Why on iOS 13, Apple only charges iPhone battery up to 80%?

Why on iOS 13, Apple only charges iPhone battery up to 80%?

iOS 13 helps iPhone save battery power by only charging to … 80%

Apple's next-generation mobile operating system version, iOS 13, which is expected to be widely released to all users by mid-September, will be incorporating a simple technique to help iPhone's cell phone battery. You can "live" longer: it will not charge the battery to the maximum.

In the list of new features of iOS 13, Apple mentioned a term that is "battery optimization". Specifically, the company explained this function "will slow down the battery condition by minimizing the number of times your iPhone is fully charged. The iPhone will "learn" your daily charging habits, which will only charge your phone more than 80% when it finds you need more batteries for long-term use."

The iPhone knows about your work schedule and daily activities, from when you come home from work until you go to bed. Thanks to this information, it can predict when you will plug in your phone for a long time without using 100% of the battery.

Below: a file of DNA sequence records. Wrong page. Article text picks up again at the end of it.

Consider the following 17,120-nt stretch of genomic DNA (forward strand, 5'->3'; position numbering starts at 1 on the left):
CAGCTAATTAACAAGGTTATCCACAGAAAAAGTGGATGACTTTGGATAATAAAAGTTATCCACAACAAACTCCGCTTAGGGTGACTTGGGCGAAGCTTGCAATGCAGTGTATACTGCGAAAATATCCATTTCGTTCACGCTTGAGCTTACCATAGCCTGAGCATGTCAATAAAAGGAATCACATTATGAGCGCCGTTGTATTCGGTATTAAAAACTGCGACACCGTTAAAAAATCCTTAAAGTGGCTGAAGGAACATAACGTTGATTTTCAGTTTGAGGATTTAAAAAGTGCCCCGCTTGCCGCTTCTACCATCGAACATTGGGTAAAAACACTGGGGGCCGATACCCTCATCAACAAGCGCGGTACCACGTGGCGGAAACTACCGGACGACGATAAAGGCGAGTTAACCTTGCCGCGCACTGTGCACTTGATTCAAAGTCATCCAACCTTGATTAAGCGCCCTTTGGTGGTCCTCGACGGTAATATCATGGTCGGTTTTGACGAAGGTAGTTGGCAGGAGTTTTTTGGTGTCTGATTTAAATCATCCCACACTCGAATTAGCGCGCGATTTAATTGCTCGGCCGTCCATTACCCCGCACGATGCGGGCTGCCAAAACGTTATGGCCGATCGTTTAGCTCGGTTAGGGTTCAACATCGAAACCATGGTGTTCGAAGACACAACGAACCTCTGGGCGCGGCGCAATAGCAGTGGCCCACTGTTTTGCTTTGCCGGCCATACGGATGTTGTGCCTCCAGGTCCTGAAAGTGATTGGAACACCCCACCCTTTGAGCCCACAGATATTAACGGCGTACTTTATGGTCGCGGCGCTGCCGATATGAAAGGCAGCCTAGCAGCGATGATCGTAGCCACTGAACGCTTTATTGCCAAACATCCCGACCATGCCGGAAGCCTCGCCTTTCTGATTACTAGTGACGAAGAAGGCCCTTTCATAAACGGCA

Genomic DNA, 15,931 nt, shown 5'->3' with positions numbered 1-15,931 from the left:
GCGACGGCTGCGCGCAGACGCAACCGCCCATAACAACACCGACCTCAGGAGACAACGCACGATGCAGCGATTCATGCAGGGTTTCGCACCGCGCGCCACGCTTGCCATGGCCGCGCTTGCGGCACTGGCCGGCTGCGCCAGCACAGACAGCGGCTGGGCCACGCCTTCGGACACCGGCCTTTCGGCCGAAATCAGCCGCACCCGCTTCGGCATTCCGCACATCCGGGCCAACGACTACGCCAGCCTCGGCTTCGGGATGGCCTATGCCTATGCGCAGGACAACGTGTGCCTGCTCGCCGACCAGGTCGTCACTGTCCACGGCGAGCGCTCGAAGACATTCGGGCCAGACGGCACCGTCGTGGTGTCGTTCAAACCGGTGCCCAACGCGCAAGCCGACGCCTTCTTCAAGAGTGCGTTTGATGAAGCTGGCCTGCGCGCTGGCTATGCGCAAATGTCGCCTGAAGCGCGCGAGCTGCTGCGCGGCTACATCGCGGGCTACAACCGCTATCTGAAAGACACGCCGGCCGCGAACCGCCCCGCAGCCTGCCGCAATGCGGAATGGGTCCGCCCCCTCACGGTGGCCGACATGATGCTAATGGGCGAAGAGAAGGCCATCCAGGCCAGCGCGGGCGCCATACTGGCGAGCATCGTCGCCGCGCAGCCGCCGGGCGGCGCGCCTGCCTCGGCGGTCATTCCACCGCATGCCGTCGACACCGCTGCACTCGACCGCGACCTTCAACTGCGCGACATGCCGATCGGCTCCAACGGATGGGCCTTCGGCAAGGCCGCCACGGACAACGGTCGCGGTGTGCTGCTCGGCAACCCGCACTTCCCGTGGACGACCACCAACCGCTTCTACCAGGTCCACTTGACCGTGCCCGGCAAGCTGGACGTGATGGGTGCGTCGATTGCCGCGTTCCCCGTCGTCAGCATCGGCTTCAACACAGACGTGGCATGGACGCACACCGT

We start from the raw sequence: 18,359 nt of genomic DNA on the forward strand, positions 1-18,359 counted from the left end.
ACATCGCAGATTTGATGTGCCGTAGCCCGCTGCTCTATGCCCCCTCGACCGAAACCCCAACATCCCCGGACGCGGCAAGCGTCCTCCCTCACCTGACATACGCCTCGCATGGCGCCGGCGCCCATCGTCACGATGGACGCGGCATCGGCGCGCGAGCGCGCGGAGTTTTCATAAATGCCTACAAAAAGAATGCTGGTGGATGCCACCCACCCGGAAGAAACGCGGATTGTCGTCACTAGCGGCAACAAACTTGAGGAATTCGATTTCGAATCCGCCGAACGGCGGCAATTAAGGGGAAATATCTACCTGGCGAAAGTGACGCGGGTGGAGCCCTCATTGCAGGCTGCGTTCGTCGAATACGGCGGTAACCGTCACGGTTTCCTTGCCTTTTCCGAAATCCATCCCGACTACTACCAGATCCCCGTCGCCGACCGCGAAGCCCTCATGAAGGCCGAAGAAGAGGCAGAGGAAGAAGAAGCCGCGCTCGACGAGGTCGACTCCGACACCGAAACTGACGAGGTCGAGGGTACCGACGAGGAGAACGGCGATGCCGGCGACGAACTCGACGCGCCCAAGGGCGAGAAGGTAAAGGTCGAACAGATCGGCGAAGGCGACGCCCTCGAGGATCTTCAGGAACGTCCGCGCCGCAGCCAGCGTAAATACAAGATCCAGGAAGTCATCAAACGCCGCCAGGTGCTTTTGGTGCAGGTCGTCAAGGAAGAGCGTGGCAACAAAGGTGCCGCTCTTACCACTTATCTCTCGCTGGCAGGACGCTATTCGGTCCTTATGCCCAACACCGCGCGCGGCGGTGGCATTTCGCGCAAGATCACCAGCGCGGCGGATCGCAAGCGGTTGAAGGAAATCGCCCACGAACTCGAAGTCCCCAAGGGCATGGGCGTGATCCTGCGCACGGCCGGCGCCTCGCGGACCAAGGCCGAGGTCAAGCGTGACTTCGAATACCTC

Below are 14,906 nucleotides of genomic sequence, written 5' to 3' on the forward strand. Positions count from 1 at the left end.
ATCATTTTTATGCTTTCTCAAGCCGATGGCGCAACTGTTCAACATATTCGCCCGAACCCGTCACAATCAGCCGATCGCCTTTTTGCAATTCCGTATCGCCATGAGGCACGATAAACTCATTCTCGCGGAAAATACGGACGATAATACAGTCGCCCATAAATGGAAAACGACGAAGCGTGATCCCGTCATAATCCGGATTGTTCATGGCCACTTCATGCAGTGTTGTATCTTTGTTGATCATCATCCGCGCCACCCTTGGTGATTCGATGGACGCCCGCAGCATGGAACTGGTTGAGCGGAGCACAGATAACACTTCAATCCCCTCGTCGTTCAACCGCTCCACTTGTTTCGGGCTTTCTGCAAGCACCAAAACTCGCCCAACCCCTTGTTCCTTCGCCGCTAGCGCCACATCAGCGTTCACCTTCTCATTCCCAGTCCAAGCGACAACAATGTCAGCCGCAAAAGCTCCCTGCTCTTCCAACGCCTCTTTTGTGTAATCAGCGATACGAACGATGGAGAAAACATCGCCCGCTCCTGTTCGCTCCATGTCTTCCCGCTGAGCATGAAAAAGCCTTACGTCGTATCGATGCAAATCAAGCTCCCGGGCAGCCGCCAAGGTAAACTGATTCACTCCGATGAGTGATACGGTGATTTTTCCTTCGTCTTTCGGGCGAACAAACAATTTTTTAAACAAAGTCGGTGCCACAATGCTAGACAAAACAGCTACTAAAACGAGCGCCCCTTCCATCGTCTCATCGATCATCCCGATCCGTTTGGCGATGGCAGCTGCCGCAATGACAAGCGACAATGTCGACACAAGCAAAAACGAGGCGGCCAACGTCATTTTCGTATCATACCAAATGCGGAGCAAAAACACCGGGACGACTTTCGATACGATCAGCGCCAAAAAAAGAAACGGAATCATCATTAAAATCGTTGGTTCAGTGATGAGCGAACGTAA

In fact, if you (like many other smartphone users) plug in the charger overnight, the device will only charge the battery to a moderate level and stop during your sleep. During the time you wake up and work, it will fully charge the battery to 100%.

Why will charging just over 80% help extend battery life? This is related to the "bottle" mechanism of lithium-ion batteries, or Li-ion batteries, over time. These batteries (used inside the iPhone phone and most other electronic devices on the market at the present time) will be bottled gradually over each charging cycle. They can only charge and discharge certain times only.

When you plug in your phone continuously for a long time, they don't simply charge up to 100% and stay there. Instead, the phone uses energy from the battery to maintain contact with the surrounding mobile broadcast columns and many other small background tasks. These tasks will "discharge" a little of your battery (though very small), and your battery will keep charging a bit and then rinse a bit, repeating it again if you keep plugging in the charger after the battery is full. This will waste battery charge and discharge cycles and reduce battery life. Besides, plugging in the battery when the battery is full also makes your battery heat up. Li-ion batteries "don't like" this, because they have many other potential risks.